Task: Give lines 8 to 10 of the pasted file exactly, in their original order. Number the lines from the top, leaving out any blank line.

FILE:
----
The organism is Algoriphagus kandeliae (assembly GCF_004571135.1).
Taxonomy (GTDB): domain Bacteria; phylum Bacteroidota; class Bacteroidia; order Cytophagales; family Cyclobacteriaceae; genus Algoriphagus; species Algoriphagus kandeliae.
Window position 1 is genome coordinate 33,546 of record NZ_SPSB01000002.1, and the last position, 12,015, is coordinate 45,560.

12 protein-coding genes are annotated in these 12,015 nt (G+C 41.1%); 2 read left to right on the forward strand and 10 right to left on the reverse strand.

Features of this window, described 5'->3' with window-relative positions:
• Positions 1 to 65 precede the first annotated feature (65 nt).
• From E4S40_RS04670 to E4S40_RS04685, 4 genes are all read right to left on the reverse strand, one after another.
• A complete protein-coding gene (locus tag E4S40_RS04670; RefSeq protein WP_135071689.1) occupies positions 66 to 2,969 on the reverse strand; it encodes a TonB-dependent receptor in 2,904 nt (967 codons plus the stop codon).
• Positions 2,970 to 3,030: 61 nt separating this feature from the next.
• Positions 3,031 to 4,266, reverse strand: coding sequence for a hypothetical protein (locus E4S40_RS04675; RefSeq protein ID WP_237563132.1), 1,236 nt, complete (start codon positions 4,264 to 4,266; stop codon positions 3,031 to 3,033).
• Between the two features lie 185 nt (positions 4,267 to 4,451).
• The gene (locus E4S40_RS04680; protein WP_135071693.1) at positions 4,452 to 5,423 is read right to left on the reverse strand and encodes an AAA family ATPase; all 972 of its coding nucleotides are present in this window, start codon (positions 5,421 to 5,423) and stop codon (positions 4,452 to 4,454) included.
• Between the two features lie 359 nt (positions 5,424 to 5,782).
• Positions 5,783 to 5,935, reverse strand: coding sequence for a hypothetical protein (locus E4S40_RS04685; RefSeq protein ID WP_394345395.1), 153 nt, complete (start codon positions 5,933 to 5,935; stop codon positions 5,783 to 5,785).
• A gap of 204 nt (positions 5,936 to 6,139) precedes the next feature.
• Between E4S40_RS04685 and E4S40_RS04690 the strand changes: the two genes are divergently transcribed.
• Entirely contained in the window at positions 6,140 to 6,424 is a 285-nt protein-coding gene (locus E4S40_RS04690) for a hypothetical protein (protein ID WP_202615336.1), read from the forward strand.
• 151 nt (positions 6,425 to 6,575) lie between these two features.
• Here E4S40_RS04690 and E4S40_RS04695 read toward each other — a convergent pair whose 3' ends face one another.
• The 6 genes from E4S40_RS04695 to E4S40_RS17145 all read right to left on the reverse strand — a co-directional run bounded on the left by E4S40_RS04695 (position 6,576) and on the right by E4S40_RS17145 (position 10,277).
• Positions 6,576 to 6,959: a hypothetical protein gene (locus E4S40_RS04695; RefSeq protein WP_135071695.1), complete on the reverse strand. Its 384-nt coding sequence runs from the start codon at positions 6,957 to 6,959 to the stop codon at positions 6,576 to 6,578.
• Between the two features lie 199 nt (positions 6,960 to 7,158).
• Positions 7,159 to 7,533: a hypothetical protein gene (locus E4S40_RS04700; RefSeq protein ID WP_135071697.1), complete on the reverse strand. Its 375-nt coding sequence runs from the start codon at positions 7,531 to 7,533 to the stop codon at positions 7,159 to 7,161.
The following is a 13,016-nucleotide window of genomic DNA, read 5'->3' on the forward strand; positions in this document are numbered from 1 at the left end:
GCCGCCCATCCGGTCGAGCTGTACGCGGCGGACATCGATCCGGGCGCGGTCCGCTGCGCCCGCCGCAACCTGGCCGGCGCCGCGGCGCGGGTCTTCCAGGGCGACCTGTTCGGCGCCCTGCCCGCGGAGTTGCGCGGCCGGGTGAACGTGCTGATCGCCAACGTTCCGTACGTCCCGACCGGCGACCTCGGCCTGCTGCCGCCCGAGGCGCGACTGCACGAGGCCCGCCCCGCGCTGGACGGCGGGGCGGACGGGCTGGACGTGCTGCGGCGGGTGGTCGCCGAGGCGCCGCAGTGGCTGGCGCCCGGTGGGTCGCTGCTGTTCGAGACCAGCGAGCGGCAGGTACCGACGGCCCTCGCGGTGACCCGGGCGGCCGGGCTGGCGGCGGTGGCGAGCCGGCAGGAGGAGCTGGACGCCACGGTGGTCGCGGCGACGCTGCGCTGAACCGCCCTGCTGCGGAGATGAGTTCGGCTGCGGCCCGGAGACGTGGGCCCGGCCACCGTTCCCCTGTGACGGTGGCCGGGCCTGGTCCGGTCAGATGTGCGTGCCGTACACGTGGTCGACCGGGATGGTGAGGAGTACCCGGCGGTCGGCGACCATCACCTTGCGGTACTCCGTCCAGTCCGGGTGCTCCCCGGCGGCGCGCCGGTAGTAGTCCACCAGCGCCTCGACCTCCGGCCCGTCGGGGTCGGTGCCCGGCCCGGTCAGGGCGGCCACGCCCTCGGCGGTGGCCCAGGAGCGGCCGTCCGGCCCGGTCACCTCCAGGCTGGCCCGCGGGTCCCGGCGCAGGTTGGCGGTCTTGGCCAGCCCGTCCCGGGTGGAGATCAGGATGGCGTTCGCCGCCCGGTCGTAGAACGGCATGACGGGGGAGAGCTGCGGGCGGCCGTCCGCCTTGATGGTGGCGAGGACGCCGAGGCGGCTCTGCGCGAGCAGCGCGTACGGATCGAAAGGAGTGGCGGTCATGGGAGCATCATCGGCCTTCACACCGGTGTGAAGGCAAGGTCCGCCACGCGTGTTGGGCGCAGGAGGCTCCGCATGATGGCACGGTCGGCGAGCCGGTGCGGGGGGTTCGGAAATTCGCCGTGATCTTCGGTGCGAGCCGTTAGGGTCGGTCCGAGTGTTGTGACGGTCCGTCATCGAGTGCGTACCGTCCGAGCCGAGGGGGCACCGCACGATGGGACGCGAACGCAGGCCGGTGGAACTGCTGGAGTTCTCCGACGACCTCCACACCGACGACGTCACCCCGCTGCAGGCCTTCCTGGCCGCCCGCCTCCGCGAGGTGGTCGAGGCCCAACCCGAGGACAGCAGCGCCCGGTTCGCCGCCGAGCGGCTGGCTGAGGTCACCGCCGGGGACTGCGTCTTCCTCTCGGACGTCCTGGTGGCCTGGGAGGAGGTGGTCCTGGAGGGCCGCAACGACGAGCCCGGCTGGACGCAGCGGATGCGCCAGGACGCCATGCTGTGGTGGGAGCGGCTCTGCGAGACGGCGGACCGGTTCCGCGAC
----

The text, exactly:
• A complete protein-coding gene (locus tag E4S40_RS04670; RefSeq protein WP_135071689.1) occupies positions 66 to 2,969 on the reverse strand; it encodes a TonB-dependent receptor in 2,904 nt (967 codons plus the stop codon).
• Positions 2,970 to 3,030: 61 nt separating this feature from the next.
• Positions 3,031 to 4,266, reverse strand: coding sequence for a hypothetical protein (locus E4S40_RS04675; RefSeq protein ID WP_237563132.1), 1,236 nt, complete (start codon positions 4,264 to 4,266; stop codon positions 3,031 to 3,033).